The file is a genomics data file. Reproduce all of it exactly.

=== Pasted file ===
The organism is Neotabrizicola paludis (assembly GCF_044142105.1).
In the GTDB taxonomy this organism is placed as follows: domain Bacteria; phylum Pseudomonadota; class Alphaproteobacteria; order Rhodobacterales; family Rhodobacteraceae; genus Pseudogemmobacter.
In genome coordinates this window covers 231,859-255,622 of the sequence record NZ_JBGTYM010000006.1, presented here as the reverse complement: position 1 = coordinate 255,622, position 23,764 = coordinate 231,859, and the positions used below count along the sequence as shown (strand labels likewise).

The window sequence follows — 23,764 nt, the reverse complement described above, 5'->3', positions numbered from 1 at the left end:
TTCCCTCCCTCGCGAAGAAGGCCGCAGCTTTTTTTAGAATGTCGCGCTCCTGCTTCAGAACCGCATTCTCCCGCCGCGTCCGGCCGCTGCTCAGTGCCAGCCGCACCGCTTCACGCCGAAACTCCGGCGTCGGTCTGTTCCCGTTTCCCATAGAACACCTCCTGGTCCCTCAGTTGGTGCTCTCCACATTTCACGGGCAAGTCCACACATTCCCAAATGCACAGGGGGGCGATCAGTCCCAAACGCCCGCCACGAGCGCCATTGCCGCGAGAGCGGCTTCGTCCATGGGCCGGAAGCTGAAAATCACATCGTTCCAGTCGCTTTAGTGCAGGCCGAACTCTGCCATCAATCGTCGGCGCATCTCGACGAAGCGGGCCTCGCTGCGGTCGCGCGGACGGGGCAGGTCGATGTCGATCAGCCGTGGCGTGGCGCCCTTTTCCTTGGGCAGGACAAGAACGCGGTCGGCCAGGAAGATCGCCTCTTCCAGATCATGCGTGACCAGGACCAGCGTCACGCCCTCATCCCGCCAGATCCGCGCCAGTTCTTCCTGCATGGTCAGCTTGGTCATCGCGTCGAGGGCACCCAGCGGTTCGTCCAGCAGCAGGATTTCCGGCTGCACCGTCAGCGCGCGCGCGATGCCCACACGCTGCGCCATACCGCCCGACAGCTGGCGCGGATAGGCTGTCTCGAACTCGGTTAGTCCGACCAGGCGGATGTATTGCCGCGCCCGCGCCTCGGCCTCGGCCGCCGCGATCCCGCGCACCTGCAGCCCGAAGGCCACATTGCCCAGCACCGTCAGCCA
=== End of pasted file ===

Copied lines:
The organism is Neotabrizicola paludis (assembly GCF_044142105.1).
In the GTDB taxonomy this organism is placed as follows: domain Bacteria; phylum Pseudomonadota; class Alphaproteobacteria; order Rhodobacterales; family Rhodobacteraceae; genus Pseudogemmobacter.
In genome coordinates this window covers 231,859-255,622 of the sequence record NZ_JBGTYM010000006.1, presented here as the reverse complement: position 1 = coordinate 255,622, position 23,764 = coordinate 231,859, and the positions used below count along the sequence as shown (strand labels likewise).

The window sequence follows — 23,764 nt, the reverse complement described above, 5'->3', positions numbered from 1 at the left end:
TTCCCTCCCTCGCGAAGAAGGCCGCAGCTTTTTTTAGAATGTCGCGCTCCTGCTTCAGAACCGCATTCTCCCGCCGCGTCCGGCCGCTGCTCAGTGCCAGCCGCACCGCTTCACGCCGAAACTCCGGCGTCGGTCTGTTCCCGTTTCCCATAGAACACCTCCTGGTCCCTCAGTTGGTGCTCTCCACATTTCACGGGCAAGTCCACACATTCCCAAATGCACAGGGGGGCGATCAGTCCCAAACGCCCGCCACGAGCGCCATTGCCGCGAGAGCGGCTTCGTCCATGGGCCGGAAGCTGAAAATCACATCGTTCCAGTCGCTTTAGTGCAGGCCGAACTCTGCCATCAATCGTCGGCGCATCTCGACGAAGCGGGCCTCGCTGCGGTCGCGCGGACGGGGCAGGTCGATGTCGATCAGCCGTGGCGTGGCGCCCTTTTCCTTGGGCAGGACAAGAACGCGGTCGGCCAGGAAGATCGCCTCTTCCAGATCATGCGTGACCAGGACCAGCGTCACGCCCTCATCCCGCCAGATCCGCGCCAGTTCTTCCTGCATGGTCAGCTTGGTCATCGCGTCGAGGGCACCCAGCGGTTCGTCCAGCAGCAGGATTTCCGGCTGCACCGTCAGCGCGCGCGCGATGCCCACACGCTGCGCCATACCGCCCGACAGCTGGCGCGGATAGGCTGTCTCGAACTCGGTTAGTCCGACCAGGCGGATGTATTGCCGCGCCCGCGCCTCGGCCTCGGCCGCCGCGATCCCGCGCACCTGCAGCCCGAAGGCCACATTGCCCAGCACCGTCAGCCA